A simple & short question:

How can I setup a default date format in powershell like yyyy-mm-dd ? so any date output will be like this format?

or How to setup a date format globally in one script ?

Is there a way to output date only without time? when I output LastWriteTime, Default is

13-03-2014 14:51

I only need 13-03-2014 but 14:51.

3 Answers 3


A date in PowerShell is a DateTime object. If you want a date string in a particular format, you can use the built-in string formatting.

PS C:\> $date = Get-Date
PS C:\> $date.ToString("yyyy-MM-dd")

You can also use the string format (-f) operator:

PS C:\> "{0:yyyy-MM-dd}" -f $date

The LastWriteTime property of a file is a DateTime object also, and you can use string formatting to output a string representation of the date any way you want.

You want to do this:

Get-ChildItem -Recurse \\path\ -filter *.pdf | Select-Object LastWriteTime,Directory

You can use a calculated property:

Get-ChildItem C:\Users\Administrator\Documents -filter *.pdf -Recurse |
  Select-Object Directory, Name, @{Name="LastWriteTime";
  Expression={$_.LastWriteTime.ToString("yyyy-MM-dd HH:mm")}}


help Select-Object -Full

and read about calculated properties for more information.

  • Here is what I need to do: gci -recu \\path\ -filter *.pdf | select LastWriteTime,Directory | export-csv \\path\000.csv how can I setup a $date in this?
    – Root Loop
    Apr 3, 2014 at 1:53
  • Thank you for the hint, very useful, I will read the help for some basic concept.
    – Root Loop
    Apr 3, 2014 at 2:18
  • This is ok, but I don't want to modify every line of date code to avoid the (weird, foreign, and confusing) US date format. Why PS doesn't default to the Windows date format is a bit beyond me.
    – jim birch
    Jun 17, 2021 at 5:52
  • Why would you need to modify every line of date code? (Remember, a DateTime is an object, not a string representation of a date/time.) Jun 17, 2021 at 15:20

for always usage you can add in your .\Documents\WindowsPowerShell\profile.ps1

$culture = (Get-Culture).Clone()
$culture.DateTimeFormat.ShortDatePattern = 'yyyy-MM-dd'
Set-Culture $culture
  • This is great for setting the format for all of your powershell sessions. This way you don't have to do it for each script or command and other users can still use their own format.
    – benrifkah
    Feb 20, 2019 at 21:34
  • That's the best answer based on how the question has been written. I faced similar case that on my local computer I develop an azure function app which handling date format (key of my hashtable), but when i push in Azure it doesn't work because the function (Get-AzConsumptionUsageDetail) retrieves the date in US format on the function app, i will force the Culture on the function app, so i will be sure to het the date format as on my local computer.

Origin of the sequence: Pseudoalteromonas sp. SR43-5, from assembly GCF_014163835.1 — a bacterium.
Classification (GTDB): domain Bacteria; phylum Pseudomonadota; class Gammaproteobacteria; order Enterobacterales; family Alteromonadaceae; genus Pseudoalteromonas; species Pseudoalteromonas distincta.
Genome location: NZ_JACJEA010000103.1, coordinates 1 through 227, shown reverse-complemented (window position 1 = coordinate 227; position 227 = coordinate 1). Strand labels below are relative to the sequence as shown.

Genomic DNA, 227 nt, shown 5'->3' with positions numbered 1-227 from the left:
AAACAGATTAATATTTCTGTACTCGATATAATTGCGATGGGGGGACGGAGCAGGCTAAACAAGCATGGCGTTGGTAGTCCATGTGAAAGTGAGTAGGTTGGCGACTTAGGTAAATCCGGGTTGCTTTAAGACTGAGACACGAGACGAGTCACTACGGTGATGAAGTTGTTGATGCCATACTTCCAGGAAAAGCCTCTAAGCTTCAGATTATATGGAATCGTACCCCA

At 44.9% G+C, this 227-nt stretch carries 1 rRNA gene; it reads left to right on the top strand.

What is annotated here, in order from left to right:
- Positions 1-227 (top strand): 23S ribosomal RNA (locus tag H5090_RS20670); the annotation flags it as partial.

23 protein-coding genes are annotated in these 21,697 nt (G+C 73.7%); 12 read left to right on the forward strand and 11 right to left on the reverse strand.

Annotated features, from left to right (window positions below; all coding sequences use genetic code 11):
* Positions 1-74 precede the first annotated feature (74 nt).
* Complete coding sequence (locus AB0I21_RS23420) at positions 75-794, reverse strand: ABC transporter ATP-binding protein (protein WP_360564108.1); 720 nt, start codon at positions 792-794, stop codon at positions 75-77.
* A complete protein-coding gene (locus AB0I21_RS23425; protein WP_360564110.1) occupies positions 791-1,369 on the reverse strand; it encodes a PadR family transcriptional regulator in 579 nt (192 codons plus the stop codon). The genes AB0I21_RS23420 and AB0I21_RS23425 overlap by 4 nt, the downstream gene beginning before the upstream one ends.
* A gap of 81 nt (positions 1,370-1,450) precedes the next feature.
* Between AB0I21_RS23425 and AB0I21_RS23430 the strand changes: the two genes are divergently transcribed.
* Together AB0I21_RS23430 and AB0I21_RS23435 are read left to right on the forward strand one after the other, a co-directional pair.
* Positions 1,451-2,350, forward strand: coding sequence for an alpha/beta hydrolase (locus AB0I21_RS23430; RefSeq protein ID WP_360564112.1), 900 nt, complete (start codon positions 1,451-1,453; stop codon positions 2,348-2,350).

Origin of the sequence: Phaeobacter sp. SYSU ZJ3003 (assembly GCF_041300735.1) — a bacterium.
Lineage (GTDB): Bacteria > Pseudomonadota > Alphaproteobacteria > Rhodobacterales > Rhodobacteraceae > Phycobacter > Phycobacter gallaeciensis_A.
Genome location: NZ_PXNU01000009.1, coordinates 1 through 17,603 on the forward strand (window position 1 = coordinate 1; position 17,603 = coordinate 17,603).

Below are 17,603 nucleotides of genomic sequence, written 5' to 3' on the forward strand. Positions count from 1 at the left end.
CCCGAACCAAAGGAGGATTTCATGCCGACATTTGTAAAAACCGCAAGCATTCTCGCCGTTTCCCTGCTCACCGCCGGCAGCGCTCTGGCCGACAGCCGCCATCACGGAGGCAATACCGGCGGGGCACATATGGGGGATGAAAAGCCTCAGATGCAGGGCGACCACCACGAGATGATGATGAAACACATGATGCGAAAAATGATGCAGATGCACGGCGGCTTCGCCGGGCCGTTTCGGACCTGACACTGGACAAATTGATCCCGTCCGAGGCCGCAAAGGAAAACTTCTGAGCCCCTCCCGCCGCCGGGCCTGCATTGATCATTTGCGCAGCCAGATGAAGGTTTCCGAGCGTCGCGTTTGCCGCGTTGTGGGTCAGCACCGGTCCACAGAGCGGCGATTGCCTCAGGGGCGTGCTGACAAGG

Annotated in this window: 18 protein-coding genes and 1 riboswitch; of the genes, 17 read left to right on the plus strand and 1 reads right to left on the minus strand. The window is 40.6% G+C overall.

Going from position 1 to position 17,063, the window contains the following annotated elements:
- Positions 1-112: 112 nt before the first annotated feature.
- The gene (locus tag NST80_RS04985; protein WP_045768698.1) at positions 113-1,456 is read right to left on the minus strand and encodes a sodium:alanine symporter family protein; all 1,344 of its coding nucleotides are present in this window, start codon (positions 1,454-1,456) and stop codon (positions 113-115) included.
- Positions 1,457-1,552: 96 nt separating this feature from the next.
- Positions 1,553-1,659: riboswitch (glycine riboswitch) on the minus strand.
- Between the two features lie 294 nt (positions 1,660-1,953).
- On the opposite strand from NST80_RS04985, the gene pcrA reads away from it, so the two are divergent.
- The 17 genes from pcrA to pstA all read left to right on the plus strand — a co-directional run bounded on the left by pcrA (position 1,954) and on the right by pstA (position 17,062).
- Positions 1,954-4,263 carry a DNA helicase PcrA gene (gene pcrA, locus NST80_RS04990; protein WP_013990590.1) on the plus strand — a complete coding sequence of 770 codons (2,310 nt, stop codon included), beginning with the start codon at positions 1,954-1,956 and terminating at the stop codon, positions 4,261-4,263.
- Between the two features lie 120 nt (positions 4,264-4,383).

– HoLengZai
    Feb 17 at 11:56
  • I don't have this file on my computer, so I believe that the default date/time format is retrieved from somewhere else and can be overwritten by values in this particular PS1 file. Do you know where the default date/time format is written? Or is retrieved from some regional setting or so? (I'm working with Windows 10)
    – Dominique
    Feb 28 at 15:52

i've used this, it works for me, just copy it at the beginning of your script

$currentThread = [System.Threading.Thread]::CurrentThread
$culture = [CultureInfo]::InvariantCulture.Clone()
$culture.DateTimeFormat.ShortDatePattern = 'yyyy-MM-dd'
$currentThread.CurrentCulture = $culture
$currentThread.CurrentUICulture = $culture

in case you'll find problem in loading assembly for CultureInfo (i had this issue on Windows 2008 Server), change line 2 in this way

$currentThread = [System.Threading.Thread]::CurrentThread
$culture = $CurrentThread.CurrentCulture.Clone()
$culture.DateTimeFormat.ShortDatePattern = 'dd-MM-yyyy'
$currentThread.CurrentCulture = $culture
$currentThread.CurrentUICulture = $culture
  • 1
    Thank you - worked for me! I have used LongDatePattern. Aug 26, 2016 at 17:18
  • 5
    This is more useful than having to use .ToString on every output line Aug 3, 2017 at 0:18
  • 1
    This should be the answer
    – amackay11
    Apr 1, 2021 at 17:01

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